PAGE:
Productivity: The Eisenhower Decision Matrix

05-06-2018 | dojo |


I never cared for it until I hit a wall with my business and personal life.

Back in 2009 I decided to take on freelancing full time. It wasn’t all ‘my’ decision, it was because the radio station I worked with closed down and there were little chances to get the same salary anywhere else in the city.

July 2009 left me jobless and with debt, this was the worst moment of my young life and the ‘click’ I needed to turn my web design hobby into something real.

You can read about my story on PFtoday – Freelancing Success Story – From Debt to a Successful Business, now I’d like us to go a bit further in my personal history and see another crucial moment enfold.

In 2014 I became a mother and also tried to keep on working 8-12 hours/day on my web design business.

As you can imagine, with a small baby in my hands, things soon got out of whack.

There I was, few months into motherhood, exhausted and angry. My business was going downhill and I was stressed out, tired and angry.

I started watching some Udemy courses on running a freelancing business and things cleared out in my head: as I could not get more hours a day to work, since I really wanted to be there for my daughter, the logical solution was to do more work in a shorter amount of time, hence become productive.

This is when I first heard of The Eisenhower Decision Matrix.

As you can guess, the name comes from Dwight D. Eisenhower, who was the 34th President of the US, also a five star general during the WWII.

The entire system is based on a quote that’s attributed to him:

What is important is seldom urgent and what is urgent is seldom important.

By mastering the ‘matrix’ you’re supposed to become more productive in your work, since you’ll know exactly which tasks to tackle first, which to delegate and which tasks to just ‘delete’ from your list.

The easiest way to make it work is to draw a 2 row/2 column table and create 4 quadrants.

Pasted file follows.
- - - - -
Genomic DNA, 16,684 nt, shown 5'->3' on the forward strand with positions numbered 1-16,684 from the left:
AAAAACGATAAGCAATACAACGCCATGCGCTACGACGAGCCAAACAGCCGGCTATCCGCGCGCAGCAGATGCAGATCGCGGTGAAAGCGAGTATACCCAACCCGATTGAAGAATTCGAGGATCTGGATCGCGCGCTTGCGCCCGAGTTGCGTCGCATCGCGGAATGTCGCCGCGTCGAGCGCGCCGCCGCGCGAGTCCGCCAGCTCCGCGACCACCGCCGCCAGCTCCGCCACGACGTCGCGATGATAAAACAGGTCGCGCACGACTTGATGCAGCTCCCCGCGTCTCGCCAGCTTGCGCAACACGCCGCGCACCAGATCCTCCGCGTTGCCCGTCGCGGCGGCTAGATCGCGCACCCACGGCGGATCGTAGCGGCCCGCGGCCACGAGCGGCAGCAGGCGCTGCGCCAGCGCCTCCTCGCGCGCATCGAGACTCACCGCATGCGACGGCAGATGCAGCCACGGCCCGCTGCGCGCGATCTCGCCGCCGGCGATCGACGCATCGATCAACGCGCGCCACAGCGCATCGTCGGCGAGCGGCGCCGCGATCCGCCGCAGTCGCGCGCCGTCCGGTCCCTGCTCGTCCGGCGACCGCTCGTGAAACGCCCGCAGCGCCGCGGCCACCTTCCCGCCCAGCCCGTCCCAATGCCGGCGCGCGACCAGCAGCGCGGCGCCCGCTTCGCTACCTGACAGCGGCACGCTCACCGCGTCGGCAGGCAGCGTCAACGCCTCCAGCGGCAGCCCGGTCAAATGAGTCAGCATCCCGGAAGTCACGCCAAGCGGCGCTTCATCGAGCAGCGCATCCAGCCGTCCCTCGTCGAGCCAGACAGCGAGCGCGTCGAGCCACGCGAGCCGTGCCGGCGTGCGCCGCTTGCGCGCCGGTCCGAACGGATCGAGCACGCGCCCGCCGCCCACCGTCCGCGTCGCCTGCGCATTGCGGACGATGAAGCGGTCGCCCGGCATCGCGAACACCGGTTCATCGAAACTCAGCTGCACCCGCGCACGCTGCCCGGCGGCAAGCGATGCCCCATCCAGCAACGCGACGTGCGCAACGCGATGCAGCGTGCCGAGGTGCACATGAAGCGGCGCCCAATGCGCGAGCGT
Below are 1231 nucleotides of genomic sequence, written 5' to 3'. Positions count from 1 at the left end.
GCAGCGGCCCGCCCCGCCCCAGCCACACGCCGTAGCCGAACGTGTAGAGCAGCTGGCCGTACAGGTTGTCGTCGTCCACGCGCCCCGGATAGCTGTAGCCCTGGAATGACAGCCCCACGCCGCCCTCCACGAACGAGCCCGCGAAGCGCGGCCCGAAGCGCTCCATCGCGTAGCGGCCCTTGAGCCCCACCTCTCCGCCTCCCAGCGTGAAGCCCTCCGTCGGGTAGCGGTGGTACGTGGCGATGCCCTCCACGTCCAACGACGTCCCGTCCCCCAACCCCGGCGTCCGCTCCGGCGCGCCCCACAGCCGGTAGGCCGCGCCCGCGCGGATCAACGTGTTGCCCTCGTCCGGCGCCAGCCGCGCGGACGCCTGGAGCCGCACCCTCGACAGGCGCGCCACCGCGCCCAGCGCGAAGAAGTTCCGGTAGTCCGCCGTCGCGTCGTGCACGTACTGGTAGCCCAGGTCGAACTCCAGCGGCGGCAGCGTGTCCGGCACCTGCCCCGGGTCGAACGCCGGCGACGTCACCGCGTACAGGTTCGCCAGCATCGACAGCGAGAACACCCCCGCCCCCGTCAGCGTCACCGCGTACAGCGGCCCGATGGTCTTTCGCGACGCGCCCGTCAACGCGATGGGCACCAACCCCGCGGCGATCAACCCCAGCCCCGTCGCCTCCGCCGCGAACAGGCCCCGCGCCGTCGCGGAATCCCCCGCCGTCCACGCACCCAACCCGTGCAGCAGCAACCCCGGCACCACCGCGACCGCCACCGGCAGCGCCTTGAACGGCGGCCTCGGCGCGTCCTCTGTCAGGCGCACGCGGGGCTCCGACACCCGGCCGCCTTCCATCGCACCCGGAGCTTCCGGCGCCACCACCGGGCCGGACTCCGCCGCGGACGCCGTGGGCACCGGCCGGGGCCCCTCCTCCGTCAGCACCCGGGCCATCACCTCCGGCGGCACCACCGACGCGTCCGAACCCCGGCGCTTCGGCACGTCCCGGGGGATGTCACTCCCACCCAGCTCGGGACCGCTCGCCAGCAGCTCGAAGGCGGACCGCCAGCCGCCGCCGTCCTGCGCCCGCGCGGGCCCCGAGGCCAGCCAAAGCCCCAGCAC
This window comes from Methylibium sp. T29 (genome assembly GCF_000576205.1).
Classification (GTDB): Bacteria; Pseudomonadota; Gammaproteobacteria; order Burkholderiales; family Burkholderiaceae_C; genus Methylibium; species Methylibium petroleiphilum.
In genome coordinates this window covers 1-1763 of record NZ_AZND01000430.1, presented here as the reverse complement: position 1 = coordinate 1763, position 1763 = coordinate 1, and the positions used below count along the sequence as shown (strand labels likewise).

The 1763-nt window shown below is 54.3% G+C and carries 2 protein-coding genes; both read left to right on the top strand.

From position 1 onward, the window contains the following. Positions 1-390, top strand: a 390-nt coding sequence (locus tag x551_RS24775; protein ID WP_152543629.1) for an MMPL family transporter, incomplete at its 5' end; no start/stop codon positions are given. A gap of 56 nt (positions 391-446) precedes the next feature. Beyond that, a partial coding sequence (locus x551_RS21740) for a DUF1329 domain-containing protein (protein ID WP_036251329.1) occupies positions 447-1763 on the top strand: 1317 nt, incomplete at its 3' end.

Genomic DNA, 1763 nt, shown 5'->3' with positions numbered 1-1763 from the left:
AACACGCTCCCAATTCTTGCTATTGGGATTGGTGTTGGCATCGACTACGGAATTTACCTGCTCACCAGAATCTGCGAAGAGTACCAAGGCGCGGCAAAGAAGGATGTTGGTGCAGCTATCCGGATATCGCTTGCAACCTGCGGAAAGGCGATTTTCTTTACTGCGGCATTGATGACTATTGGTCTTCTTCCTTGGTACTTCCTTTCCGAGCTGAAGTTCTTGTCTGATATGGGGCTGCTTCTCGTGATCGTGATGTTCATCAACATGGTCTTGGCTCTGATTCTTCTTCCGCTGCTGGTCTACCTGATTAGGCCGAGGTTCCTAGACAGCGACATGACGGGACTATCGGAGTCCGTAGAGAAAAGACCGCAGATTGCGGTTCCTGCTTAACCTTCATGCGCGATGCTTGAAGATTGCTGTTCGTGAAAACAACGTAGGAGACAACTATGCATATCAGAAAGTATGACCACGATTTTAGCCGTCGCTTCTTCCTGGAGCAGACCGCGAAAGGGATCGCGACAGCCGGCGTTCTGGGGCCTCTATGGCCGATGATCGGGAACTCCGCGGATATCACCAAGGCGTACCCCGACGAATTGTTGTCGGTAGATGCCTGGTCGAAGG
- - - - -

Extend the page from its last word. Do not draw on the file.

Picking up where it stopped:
We’ll have (starting from top, left to right):


OK, so we just took our 5 dozen tasks daily list and arranged the tasks in a beautifully colored table. How is this gonna help us become more productive?

Let’s see …

The first quadrant is the one we need to look at first. These tasks require IMMEDIATE attention (since they are also urgent, not only important).

As soon as you have tackled these, it’s time to look at the second quadrant. These tasks are not urgent, but need to be carefully planned and also executed. These have a great effect long term, they are important for your business.

The third quadrant is made of tasks that are no longer urgent or important, but we can’t ditch  them either. These are ideal for delegating.

The fourth quadrant is like a garbage bin, just ditch those tasks. They are just time wasters with little to no impact on your business and with no urgency.

Here is an example of my today’s list for instance:

  1. IMPORTANT / URGENT – ACTION: DO – write this article and another one for New York Doctors. Run upgrades on a client’s website and tweak a contact form for another client.
  2. IMPORTANT / NOT URGENT – ACTION: PLAN – finish tweaking my portfolio and preparing a long  term content marketing strategy for my business.
  3. NOT IMPORTANT / URGENT – cook the meal for today, answer emails, handle client appointments for husband. In this case I won’t delegate, just handle them myself.
  4. NOT IMPORTANT / NOT URGENT – read blogs, watch TV.

What I really liked about this strategy is that it forces me to really focus my efforts. Most productivity strategies rely on long-term, small-term plans, a lot of tasks, goal setting etc.

This can be excruciatingly boring for people like me, who really dislike planning and thinking about the next 5 years.

But The Eisenhower Decision Matrix allows me to think hard about each and every task I set myself to do and see if it’s really that important and if it will push my business forward for real, not just waste my time.

After ditching the time wasters I can really tackle the tasks that are gonna bring in the biggest results and plan for the others who are still relevant to me, but don’t have to be done right now.

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